An environmental group is suing the Interior Department for the “fast track” permitting of potentially dangerous oil and natural gas wells in offshore waters. The lawsuit filed Wednesday by the Center for Biological Diversity seeks to force regulators to conduct more in-depth environmental reviews of drilling plans before handing out permits. The suit was filed on the sixth anniversary of BP’s catastrophic oil spill, which started with a blowout of a deep-water well on April 20, 2010. Eleven workers were killed and millions of gallons of oil spewed into the Gulf of Mexico. The California-based group filed the suit in federal court in Washington, D.C. The Bureau of Safety and Environmental Enforcement is the Interior agency that oversees drilling. A spokesperson says the bureau is reviewing the suit.

Some groups are calling for a moratorium on deep drilling. As a scientist, you probably don’t want to weigh in on the politics of it, but, from a standpoint of the health of the ecosystem, what would you say?

“Well, I think the reality is is that we are hydrocarbon-driven society. The fact is, is that there is an increasing tendency for the industry to move into deeper and deeper and deeper water. About 40% of the oil recovered out of the Gulf of Mexico, today, is from ultra-deep wells. The engineering is phenomenal. They are very capable, very proficient at what they do.

“The interesting aspect is that these events occur very rarely, but, when they do occur, that’s when there’s the possibility for catastrophic impacts to the ecosystem. They’re drilling now in over 2 miles of water, about 5,000-6,000 meters. The Deep Water Horizon was about 1,500 meters. So, indeed in the Gulf of Mexico, it’s quite common to see wells at 2 miles of depth, so somewhere on the order of 3,000 meters depth. And the question is: If something happens, how do you plan to shut it off? Obviously, it’s too deep for any divers to go down, so it all has to be done remotely with remotely operated vehicles and through electronic communications. And so, this is a debate.

“There is an argument of whether you want to do fracking; is that better than deep sea exploration? And that’s a debate for the policy people. But, there’s a lot that could be improved upon in the deep sea exploration and production.”

What do we know about the safety of seafood?

“Yeah, well the safety of seafood is probably better than it ever has been, in the context that more eyes are watching. The testing is very rigorous. There are parts of the fish that still continually show contamination, whether that’s chronic or a relaxation from acute event, that’s still to be debated. It’s principally in the liver and in the gull bladder, and those you shouldn’t be eating anyway. If you do the testing of the muscle it looks perfectly good.”

And deformities that we’ve seen in Gulf organisms, do you think that might related to the BP spill?

“Well, I think that’s our largest fear, is that there’s actually genetic alteration of the next and following generations. And this is why you can’t rush to judgement to say that: The Gulf has restored itself and its resilient. Things happen and they have to work their way through the ecosystem, which may be generational. And as a consequence, 6-8 years down the road things may be showing up as problems that you would not think originally happened.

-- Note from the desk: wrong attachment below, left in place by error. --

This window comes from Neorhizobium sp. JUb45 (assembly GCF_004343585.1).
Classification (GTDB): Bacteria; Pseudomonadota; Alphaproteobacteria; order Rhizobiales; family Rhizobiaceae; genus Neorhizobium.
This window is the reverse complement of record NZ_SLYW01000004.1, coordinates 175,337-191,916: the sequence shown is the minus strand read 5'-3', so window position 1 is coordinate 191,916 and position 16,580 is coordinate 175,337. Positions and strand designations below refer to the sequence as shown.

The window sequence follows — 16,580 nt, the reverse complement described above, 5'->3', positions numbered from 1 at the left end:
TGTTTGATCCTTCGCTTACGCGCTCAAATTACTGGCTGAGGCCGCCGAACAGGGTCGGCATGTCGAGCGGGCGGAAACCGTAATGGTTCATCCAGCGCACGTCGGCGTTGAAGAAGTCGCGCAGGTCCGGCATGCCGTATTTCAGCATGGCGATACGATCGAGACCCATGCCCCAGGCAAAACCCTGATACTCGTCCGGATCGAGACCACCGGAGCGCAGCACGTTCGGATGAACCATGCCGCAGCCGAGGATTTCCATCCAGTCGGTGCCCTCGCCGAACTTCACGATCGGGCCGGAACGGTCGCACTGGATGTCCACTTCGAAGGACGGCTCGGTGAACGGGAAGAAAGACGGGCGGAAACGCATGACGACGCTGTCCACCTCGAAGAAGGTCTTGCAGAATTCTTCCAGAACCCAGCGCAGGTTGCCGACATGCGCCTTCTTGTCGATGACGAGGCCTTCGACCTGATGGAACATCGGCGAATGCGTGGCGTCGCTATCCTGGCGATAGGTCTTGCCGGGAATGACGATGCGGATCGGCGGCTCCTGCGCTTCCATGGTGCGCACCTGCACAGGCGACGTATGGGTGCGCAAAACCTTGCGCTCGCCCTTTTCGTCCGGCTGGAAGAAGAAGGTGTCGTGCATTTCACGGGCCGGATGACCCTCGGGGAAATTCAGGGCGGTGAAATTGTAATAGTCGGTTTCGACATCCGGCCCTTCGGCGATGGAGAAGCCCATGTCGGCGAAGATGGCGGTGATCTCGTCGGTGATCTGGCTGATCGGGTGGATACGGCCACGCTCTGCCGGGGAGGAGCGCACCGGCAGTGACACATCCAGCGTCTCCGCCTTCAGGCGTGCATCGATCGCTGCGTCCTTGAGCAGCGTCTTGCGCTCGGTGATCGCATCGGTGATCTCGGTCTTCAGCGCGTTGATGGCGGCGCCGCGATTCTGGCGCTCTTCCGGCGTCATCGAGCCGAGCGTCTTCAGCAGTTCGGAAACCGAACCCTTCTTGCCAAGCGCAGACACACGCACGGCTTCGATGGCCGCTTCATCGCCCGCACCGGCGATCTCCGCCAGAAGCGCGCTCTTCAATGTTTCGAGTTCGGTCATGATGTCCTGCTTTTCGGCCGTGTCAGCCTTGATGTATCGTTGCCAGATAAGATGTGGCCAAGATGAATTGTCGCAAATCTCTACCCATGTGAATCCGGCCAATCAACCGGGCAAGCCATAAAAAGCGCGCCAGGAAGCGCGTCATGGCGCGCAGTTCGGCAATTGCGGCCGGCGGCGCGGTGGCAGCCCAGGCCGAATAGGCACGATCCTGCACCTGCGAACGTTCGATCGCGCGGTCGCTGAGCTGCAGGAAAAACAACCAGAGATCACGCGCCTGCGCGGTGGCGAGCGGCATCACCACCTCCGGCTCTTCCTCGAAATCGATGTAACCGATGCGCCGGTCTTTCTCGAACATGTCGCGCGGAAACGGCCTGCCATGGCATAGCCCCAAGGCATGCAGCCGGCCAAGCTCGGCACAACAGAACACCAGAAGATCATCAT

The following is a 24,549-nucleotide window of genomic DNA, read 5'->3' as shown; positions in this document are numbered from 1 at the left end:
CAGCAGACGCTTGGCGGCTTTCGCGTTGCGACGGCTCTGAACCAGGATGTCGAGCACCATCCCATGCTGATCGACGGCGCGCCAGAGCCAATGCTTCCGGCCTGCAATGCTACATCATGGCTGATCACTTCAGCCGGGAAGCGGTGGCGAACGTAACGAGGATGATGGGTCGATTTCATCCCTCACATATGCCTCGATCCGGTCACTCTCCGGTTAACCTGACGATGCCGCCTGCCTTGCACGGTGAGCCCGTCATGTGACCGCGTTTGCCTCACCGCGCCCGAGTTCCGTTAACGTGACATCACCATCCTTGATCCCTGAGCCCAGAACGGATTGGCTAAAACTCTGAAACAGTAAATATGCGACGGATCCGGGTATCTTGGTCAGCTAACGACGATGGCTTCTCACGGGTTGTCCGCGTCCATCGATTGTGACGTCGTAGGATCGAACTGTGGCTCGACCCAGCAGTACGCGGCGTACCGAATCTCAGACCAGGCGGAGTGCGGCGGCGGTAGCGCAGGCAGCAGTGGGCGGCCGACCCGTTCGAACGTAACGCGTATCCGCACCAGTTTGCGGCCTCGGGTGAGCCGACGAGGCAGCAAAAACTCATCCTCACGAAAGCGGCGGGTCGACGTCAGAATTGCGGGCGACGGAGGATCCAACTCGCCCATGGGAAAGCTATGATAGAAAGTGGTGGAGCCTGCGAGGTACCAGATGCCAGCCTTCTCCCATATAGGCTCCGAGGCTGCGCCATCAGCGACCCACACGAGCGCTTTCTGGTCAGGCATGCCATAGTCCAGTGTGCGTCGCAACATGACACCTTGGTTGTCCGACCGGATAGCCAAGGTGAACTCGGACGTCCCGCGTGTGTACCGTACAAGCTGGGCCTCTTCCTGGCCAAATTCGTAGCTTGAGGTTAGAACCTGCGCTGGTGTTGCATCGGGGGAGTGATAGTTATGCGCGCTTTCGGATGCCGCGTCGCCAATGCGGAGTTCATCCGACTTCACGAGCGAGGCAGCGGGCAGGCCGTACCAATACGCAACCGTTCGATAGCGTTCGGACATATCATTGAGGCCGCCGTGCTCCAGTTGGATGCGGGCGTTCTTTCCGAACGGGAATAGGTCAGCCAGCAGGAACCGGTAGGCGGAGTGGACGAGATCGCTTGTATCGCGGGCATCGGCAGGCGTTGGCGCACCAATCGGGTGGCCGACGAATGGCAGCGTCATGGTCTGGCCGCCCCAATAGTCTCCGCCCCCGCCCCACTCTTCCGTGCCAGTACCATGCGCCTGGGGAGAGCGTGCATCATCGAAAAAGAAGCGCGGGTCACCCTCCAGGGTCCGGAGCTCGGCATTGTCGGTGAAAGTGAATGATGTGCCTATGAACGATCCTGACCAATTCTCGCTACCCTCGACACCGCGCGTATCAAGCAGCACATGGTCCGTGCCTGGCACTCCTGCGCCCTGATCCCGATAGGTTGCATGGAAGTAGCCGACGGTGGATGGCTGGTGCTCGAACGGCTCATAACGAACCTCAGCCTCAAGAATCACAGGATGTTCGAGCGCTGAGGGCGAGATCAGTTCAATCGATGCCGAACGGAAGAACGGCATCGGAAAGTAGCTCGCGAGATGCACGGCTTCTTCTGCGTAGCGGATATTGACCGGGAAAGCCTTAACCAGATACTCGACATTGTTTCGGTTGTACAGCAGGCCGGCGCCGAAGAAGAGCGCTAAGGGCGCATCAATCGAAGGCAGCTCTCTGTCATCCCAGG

“Such as in the Valdez, it took 4 years for the herring fisheries to collapse, after the Valdez. After the Valdez, fishing went on like it never had, like in the Gulf. And the question is: What is the long term impact? So, I think that’s the thing that we’re most fearful of, is that these impacts will result in genetic alterations which then affect generations to come.”

Finally, there’s still a lot of science that you’re doing now. What are the biggest questions that you have yet to answer and you’re still trying to look at right now?

“How long will petroleum stay in the system? How long will it take for a lot of these benthic deep sedimentary ecological communities-how long will it take for them to recover? That’s pretty much the largest consequence. And, of course, the genetic implications.”

Since you brought up the deep benthic communities. What’s that like? Most of us have never been there, what are those communities like and how have they been affected?

“So, they form the basis of some of the food-web, for the fish for example, that live off of food off the bottom. Some of them live on the bottom and some of them burrow into the bottom. So, if these organisms that actually are the food source for the fish, continually take up contaminants, then the fish will be contaminated.

“I think what we’re seeing though is, initially there was a die-off because of the marine snow or the flocculant blizzard effect and now their coming back. It took 3-7 years approximately. That’s what we’re seeing.

“We’re able to judge that and compare it because there was actually another spill that happened in the Gulf of Mexico back in 1979 called the Ixtoc spill and in our last funded proposal we go down to the southern Gulf of Mexico, to the Bay of Campeche where the Ixtoc blowout occurred and take sediment cores and evaluate how long it took for the benthic system there to recover.

“We saw the same kind of phenomena as a marine snow blizzard effect that had occurred down in Mexico and we estimated that it was somewhere less than a decade that it took the system to recover. So, we can have the same expectation for the northern Gulf of Mexico. Especially considering that the communities are almost identical to each other.”